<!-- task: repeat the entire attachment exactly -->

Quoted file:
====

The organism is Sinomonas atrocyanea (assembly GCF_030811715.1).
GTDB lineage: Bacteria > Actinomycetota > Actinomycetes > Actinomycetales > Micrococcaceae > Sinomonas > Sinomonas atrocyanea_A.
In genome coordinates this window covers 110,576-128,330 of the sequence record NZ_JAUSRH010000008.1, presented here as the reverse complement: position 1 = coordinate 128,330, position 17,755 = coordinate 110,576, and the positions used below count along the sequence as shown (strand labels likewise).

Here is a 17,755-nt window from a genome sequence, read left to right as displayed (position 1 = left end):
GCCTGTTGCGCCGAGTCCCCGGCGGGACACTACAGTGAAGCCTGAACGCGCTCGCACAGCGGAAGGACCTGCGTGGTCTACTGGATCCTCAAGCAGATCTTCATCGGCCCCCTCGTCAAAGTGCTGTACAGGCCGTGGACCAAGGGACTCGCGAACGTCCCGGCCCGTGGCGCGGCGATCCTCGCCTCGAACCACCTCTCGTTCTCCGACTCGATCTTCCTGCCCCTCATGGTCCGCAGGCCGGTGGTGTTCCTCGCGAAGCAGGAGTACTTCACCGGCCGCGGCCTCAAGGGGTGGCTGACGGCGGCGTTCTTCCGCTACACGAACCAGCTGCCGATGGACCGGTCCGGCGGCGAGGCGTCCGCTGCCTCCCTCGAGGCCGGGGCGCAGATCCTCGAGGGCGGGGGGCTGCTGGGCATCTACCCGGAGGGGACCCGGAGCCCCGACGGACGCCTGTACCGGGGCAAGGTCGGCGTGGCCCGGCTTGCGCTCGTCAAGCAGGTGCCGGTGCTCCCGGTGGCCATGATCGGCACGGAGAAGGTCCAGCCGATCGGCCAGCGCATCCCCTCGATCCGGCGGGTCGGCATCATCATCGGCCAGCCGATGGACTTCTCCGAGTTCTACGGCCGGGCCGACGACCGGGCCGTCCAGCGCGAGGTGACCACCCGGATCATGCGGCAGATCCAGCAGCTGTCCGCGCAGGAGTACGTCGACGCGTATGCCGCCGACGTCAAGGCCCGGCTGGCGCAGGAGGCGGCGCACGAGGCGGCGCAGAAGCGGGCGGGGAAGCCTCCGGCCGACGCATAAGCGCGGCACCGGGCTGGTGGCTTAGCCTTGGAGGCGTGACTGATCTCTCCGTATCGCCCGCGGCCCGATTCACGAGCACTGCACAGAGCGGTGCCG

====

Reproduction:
The organism is Sinomonas atrocyanea (assembly GCF_030811715.1).
GTDB lineage: Bacteria > Actinomycetota > Actinomycetes > Actinomycetales > Micrococcaceae > Sinomonas > Sinomonas atrocyanea_A.
In genome coordinates this window covers 110,576-128,330 of the sequence record NZ_JAUSRH010000008.1, presented here as the reverse complement: position 1 = coordinate 128,330, position 17,755 = coordinate 110,576, and the positions used below count along the sequence as shown (strand labels likewise).

Here is a 17,755-nt window from a genome sequence, read left to right as displayed (position 1 = left end):
GCCTGTTGCGCCGAGTCCCCGGCGGGACACTACAGTGAAGCCTGAACGCGCTCGCACAGCGGAAGGACCTGCGTGGTCTACTGGATCCTCAAGCAGATCTTCATCGGCCCCCTCGTCAAAGTGCTGTACAGGCCGTGGACCAAGGGACTCGCGAACGTCCCGGCCCGTGGCGCGGCGATCCTCGCCTCGAACCACCTCTCGTTCTCCGACTCGATCTTCCTGCCCCTCATGGTCCGCAGGCCGGTGGTGTTCCTCGCGAAGCAGGAGTACTTCACCGGCCGCGGCCTCAAGGGGTGGCTGACGGCGGCGTTCTTCCGCTACACGAACCAGCTGCCGATGGACCGGTCCGGCGGCGAGGCGTCCGCTGCCTCCCTCGAGGCCGGGGCGCAGATCCTCGAGGGCGGGGGGCTGCTGGGCATCTACCCGGAGGGGACCCGGAGCCCCGACGGACGCCTGTACCGGGGCAAGGTCGGCGTGGCCCGGCTTGCGCTCGTCAAGCAGGTGCCGGTGCTCCCGGTGGCCATGATCGGCACGGAGAAGGTCCAGCCGATCGGCCAGCGCATCCCCTCGATCCGGCGGGTCGGCATCATCATCGGCCAGCCGATGGACTTCTCCGAGTTCTACGGCCGGGCCGACGACCGGGCCGTCCAGCGCGAGGTGACCACCCGGATCATGCGGCAGATCCAGCAGCTGTCCGCGCAGGAGTACGTCGACGCGTATGCCGCCGACGTCAAGGCCCGGCTGGCGCAGGAGGCGGCGCACGAGGCGGCGCAGAAGCGGGCGGGGAAGCCTCCGGCCGACGCATAAGCGCGGCACCGGGCTGGTGGCTTAGCCTTGGAGGCGTGACTGATCTCTCCGTATCGCCCGCGGCCCGATTCACGAGCACTGCACAGAGCGGTGCCG